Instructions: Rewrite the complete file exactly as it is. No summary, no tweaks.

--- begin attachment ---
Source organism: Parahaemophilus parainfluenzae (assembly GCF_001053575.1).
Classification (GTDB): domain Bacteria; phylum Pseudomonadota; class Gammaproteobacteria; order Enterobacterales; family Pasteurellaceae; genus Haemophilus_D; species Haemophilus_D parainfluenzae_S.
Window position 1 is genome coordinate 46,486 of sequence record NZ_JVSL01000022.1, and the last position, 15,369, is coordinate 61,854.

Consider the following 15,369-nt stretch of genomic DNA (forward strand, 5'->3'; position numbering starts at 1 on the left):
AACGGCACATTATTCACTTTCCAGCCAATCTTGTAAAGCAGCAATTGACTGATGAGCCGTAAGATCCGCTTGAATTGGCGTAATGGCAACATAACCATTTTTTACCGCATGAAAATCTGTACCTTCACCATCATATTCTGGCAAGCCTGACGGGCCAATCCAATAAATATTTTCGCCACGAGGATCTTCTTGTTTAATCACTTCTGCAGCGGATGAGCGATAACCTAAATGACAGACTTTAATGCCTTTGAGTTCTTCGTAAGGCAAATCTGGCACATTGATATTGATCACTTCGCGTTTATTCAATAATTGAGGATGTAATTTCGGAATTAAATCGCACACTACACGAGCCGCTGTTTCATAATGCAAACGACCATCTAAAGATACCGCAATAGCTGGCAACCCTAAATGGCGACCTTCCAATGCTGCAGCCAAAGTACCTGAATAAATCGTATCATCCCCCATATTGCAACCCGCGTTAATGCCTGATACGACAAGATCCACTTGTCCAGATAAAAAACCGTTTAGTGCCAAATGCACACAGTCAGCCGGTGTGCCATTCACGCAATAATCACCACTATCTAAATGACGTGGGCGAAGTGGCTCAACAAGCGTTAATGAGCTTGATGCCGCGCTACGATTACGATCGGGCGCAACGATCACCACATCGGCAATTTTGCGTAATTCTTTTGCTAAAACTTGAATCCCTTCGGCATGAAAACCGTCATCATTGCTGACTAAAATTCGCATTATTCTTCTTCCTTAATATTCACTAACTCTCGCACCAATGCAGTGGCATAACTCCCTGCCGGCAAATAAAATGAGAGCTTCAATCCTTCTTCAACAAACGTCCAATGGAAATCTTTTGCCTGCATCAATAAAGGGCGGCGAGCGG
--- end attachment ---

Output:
Source organism: Parahaemophilus parainfluenzae (assembly GCF_001053575.1).
Classification (GTDB): domain Bacteria; phylum Pseudomonadota; class Gammaproteobacteria; order Enterobacterales; family Pasteurellaceae; genus Haemophilus_D; species Haemophilus_D parainfluenzae_S.
Window position 1 is genome coordinate 46,486 of sequence record NZ_JVSL01000022.1, and the last position, 15,369, is coordinate 61,854.

Consider the following 15,369-nt stretch of genomic DNA (forward strand, 5'->3'; position numbering starts at 1 on the left):
AACGGCACATTATTCACTTTCCAGCCAATCTTGTAAAGCAGCAATTGACTGATGAGCCGTAAGATCCGCTTGAATTGGCGTAATGGCAACATAACCATTTTTTACCGCATGAAAATCTGTACCTTCACCATCATATTCTGGCAAGCCTGACGGGCCAATCCAATAAATATTTTCGCCACGAGGATCTTCTTGTTTAATCACTTCTGCAGCGGATGAGCGATAACCTAAATGACAGACTTTAATGCCTTTGAGTTCTTCGTAAGGCAAATCTGGCACATTGATATTGATCACTTCGCGTTTATTCAATAATTGAGGATGTAATTTCGGAATTAAATCGCACACTACACGAGCCGCTGTTTCATAATGCAAACGACCATCTAAAGATACCGCAATAGCTGGCAACCCTAAATGGCGACCTTCCAATGCTGCAGCCAAAGTACCTGAATAAATCGTATCATCCCCCATATTGCAACCCGCGTTAATGCCTGATACGACAAGATCCACTTGTCCAGATAAAAAACCGTTTAGTGCCAAATGCACACAGTCAGCCGGTGTGCCATTCACGCAATAATCACCACTATCTAAATGACGTGGGCGAAGTGGCTCAACAAGCGTTAATGAGCTTGATGCCGCGCTACGATTACGATCGGGCGCAACGATCACCACATCGGCAATTTTGCGTAATTCTTTTGCTAAAACTTGAATCCCTTCGGCATGAAAACCGTCATCATTGCTGACTAAAATTCGCATTATTCTTCTTCCTTAATATTCACTAACTCTCGCACCAATGCAGTGGCATAACTCCCTGCCGGCAAATAAAATGAGAGCTTCAATCCTTCTTCAACAAACGTCCAATGGAAATCTTTTGCCTGCATCAATAAAGGGCGGCGAGCGG